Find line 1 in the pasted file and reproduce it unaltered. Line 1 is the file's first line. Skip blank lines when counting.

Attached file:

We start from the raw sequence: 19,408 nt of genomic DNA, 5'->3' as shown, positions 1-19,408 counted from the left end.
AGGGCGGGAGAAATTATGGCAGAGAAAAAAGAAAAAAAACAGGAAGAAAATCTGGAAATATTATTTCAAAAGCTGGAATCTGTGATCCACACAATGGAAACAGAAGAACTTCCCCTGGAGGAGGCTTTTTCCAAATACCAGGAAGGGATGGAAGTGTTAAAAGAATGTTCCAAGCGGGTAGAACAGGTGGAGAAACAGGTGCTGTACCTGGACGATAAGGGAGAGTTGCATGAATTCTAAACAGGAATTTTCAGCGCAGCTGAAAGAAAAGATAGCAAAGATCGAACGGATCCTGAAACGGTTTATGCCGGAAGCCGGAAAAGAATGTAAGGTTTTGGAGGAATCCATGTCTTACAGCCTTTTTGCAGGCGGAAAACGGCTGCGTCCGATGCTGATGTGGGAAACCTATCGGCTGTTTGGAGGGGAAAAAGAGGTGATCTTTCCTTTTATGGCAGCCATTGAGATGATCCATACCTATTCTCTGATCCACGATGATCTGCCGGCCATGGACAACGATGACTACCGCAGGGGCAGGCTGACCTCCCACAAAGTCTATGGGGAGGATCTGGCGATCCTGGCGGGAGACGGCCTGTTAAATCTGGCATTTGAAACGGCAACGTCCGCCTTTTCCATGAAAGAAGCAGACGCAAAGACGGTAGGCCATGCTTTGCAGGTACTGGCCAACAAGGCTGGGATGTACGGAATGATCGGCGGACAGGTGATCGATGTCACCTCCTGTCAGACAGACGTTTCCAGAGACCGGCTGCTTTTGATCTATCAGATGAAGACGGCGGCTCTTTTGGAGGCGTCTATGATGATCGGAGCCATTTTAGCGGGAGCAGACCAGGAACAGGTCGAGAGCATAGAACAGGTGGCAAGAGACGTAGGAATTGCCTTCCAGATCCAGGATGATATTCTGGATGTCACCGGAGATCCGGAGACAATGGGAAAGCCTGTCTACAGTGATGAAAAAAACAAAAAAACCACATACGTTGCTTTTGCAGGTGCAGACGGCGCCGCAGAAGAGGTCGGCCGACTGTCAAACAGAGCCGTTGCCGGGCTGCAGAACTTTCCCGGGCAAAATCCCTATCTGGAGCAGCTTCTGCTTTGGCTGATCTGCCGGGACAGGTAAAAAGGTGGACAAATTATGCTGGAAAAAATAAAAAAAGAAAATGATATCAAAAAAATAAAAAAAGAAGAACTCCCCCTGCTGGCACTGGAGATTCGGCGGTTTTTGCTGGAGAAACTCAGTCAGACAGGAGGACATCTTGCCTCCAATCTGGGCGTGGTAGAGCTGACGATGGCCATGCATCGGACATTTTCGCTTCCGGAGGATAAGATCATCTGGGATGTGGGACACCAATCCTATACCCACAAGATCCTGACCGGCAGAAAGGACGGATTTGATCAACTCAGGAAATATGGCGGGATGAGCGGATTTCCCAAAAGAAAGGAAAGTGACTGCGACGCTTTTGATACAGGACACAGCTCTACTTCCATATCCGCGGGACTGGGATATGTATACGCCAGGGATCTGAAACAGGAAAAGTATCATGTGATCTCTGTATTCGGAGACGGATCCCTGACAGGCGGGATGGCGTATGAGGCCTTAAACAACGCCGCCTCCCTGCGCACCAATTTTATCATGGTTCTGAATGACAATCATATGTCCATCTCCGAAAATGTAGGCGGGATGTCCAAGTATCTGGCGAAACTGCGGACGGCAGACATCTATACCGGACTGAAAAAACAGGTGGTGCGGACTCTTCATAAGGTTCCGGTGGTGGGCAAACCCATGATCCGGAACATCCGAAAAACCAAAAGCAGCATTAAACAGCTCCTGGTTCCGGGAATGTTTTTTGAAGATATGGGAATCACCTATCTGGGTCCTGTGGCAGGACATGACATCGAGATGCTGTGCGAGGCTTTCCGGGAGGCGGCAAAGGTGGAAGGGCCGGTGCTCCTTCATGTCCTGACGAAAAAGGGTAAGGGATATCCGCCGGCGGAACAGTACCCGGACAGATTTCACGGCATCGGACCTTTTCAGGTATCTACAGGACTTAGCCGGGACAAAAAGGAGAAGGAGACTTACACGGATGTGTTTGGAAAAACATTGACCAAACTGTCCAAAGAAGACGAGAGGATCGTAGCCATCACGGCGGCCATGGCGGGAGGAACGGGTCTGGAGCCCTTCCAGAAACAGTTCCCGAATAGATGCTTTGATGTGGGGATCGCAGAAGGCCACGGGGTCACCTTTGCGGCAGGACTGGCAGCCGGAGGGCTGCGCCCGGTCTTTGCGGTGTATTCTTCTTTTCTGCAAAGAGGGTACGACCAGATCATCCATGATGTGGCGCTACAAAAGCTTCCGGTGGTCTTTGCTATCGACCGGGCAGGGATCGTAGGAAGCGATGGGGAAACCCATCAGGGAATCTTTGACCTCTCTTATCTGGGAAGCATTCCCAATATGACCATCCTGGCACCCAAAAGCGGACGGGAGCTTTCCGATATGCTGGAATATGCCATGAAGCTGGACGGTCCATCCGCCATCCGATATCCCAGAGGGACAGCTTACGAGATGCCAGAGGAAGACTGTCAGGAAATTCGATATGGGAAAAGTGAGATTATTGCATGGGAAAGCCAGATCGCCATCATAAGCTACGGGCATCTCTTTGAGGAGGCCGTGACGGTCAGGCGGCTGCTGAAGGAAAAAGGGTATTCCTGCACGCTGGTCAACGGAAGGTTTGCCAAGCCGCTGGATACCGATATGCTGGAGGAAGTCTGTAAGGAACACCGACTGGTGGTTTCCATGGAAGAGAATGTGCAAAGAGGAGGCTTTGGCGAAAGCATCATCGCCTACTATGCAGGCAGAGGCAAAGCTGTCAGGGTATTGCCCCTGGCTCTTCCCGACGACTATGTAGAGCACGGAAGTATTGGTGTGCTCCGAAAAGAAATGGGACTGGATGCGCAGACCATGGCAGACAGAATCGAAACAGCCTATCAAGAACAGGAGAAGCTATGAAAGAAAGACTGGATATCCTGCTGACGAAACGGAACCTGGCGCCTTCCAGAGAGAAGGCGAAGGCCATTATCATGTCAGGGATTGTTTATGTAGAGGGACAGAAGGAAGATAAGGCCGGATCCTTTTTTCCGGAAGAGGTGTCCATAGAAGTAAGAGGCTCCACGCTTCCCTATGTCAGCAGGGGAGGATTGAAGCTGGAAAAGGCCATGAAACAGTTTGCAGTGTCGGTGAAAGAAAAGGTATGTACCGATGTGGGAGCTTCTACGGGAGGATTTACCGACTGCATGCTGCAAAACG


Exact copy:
We start from the raw sequence: 19,408 nt of genomic DNA, 5'->3' as shown, positions 1-19,408 counted from the left end.